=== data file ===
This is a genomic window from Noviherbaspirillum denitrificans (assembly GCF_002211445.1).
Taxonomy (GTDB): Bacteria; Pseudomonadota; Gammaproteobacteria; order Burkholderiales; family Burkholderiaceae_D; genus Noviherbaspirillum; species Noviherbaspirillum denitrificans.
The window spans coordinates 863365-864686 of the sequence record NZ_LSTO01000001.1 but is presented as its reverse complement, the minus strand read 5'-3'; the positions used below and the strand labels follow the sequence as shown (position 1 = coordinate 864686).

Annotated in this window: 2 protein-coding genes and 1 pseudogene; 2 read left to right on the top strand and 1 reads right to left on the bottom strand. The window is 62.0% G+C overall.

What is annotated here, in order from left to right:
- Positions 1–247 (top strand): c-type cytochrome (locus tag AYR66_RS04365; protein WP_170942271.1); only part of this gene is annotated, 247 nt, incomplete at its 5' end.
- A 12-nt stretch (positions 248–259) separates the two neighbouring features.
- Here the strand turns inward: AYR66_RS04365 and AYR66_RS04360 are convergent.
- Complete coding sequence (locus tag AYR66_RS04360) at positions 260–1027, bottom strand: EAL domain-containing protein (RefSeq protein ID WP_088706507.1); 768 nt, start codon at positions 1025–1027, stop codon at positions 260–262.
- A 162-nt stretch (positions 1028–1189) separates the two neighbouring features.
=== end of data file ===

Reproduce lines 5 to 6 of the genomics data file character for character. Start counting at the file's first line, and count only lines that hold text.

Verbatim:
What is annotated here, in order from left to right:
- Positions 1–247 (top strand): c-type cytochrome (locus tag AYR66_RS04365; protein WP_170942271.1); only part of this gene is annotated, 247 nt, incomplete at its 5' end.